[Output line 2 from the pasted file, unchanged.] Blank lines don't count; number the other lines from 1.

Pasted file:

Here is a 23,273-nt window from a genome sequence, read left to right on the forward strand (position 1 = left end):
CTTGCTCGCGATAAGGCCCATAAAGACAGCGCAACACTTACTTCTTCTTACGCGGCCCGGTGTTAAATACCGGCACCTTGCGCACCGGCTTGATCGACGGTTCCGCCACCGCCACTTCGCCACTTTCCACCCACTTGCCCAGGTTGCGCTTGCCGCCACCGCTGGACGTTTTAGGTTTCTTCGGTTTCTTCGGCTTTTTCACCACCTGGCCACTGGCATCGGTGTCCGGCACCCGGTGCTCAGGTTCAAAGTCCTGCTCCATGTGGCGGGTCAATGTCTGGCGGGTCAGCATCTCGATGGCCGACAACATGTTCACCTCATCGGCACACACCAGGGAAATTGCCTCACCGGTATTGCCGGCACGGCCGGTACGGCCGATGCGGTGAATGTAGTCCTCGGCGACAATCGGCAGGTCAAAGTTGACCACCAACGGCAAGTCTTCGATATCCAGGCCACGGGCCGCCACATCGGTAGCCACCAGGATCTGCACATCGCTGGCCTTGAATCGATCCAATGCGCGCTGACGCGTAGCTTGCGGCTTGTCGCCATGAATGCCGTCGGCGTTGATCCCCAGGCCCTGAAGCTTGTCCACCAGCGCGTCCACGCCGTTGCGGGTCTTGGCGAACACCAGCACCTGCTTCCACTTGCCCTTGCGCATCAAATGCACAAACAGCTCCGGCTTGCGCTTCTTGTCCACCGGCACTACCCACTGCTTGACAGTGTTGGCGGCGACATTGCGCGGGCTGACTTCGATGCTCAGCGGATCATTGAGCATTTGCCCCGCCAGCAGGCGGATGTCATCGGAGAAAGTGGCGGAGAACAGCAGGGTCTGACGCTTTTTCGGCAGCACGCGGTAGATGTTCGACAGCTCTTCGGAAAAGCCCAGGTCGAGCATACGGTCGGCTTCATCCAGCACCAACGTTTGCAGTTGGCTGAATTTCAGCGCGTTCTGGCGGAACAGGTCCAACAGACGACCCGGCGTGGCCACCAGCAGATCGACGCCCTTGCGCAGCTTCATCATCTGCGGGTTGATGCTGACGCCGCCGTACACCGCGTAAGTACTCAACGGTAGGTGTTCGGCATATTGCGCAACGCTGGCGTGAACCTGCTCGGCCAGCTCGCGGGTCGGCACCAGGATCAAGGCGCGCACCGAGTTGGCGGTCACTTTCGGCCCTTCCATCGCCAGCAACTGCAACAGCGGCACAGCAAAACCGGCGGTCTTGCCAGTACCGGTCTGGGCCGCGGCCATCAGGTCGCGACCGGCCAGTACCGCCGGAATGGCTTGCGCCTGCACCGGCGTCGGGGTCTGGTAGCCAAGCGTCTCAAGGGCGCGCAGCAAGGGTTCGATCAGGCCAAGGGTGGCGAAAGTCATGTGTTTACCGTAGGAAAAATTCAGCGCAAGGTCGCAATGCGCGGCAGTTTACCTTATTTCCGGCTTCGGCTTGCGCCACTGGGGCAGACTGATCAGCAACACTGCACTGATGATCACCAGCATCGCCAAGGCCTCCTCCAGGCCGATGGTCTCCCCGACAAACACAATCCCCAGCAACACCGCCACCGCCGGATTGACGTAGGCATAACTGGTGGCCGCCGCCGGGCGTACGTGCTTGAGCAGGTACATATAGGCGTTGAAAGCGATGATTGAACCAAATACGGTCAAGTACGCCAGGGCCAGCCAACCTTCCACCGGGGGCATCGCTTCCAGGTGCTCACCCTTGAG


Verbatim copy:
CTTGCTCGCGATAAGGCCCATAAAGACAGCGCAACACTTACTTCTTCTTACGCGGCCCGGTGTTAAATACCGGCACCTTGCGCACCGGCTTGATCGACGGTTCCGCCACCGCCACTTCGCCACTTTCCACCCACTTGCCCAGGTTGCGCTTGCCGCCACCGCTGGACGTTTTAGGTTTCTTCGGTTTCTTCGGCTTTTTCACCACCTGGCCACTGGCATCGGTGTCCGGCACCCGGTGCTCAGGTTCAAAGTCCTGCTCCATGTGGCGGGTCAATGTCTGGCGGGTCAGCATCTCGATGGCCGACAACATGTTCACCTCATCGGCACACACCAGGGAAATTGCCTCACCGGTATTGCCGGCACGGCCGGTACGGCCGATGCGGTGAATGTAGTCCTCGGCGACAATCGGCAGGTCAAAGTTGACCACCAACGGCAAGTCTTCGATATCCAGGCCACGGGCCGCCACATCGGTAGCCACCAGGATCTGCACATCGCTGGCCTTGAATCGATCCAATGCGCGCTGACGCGTAGCTTGCGGCTTGTCGCCATGAATGCCGTCGGCGTTGATCCCCAGGCCCTGAAGCTTGTCCACCAGCGCGTCCACGCCGTTGCGGGTCTTGGCGAACACCAGCACCTGCTTCCACTTGCCCTTGCGCATCAAATGCACAAACAGCTCCGGCTTGCGCTTCTTGTCCACCGGCACTACCCACTGCTTGACAGTGTTGGCGGCGACATTGCGCGGGCTGACTTCGATGCTCAGCGGATCATTGAGCATTTGCCCCGCCAGCAGGCGGATGTCATCGGAGAAAGTGGCGGAGAACAGCAGGGTCTGACGCTTTTTCGGCAGCACGCGGTAGATGTTCGACAGCTCTTCGGAAAAGCCCAGGTCGAGCATACGGTCGGCTTCATCCAGCACCAACGTTTGCAGTTGGCTGAATTTCAGCGCGTTCTGGCGGAACAGGTCCAACAGACGACCCGGCGTGGCCACCAGCAGATCGACGCCCTTGCGCAGCTTCATCATCTGCGGGTTGATGCTGACGCCGCCGTACACCGCGTAAGTACTCAACGGTAGGTGTTCGGCATATTGCGCAACGCTGGCGTGAACCTGCTCGGCCAGCTCGCGGGTCGGCACCAGGATCAAGGCGCGCACCGAGTTGGCGGTCACTTTCGGCCCTTCCATCGCCAGCAACTGCAACAGCGGCACAGCAAAACCGGCGGTCTTGCCAGTACCGGTCTGGGCCGCGGCCATCAGGTCGCGACCGGCCAGTACCGCCGGAATGGCTTGCGCCTGCACCGGCGTCGGGGTCTGGTAGCCAAGCGTCTCAAGGGCGCGCAGCAAGGGTTCGATCAGGCCAAGGGTGGCGAAAGTCATGTGTTTACCGTAGGAAAAATTCAGCGCAAGGTCGCAATGCGCGGCAGTTTACCTTATTTCCGGCTTCGGCTTGCGCCACTGGGGCAGACTGATCAGCAACACTGCACTGATGATCACCAGCATCGCCAAGGCCTCCTCCAGGCCGATGGTCTCCCCGACAAACACAATCCCCAGCAACACCGCCACCGCCGGATTGACGTAGGCATAACTGGTGGCCGCCGCCGGGCGTACGTGCTTGAGCAGGTACATATAGGCGTTGAAAGCGATGATTGAACCAAATACGGTCAAGTACGCCAGGGCCAGCCAACCTTCCACCGGGGGCATCGCTTCCAGGTGCTCACCCTTGAG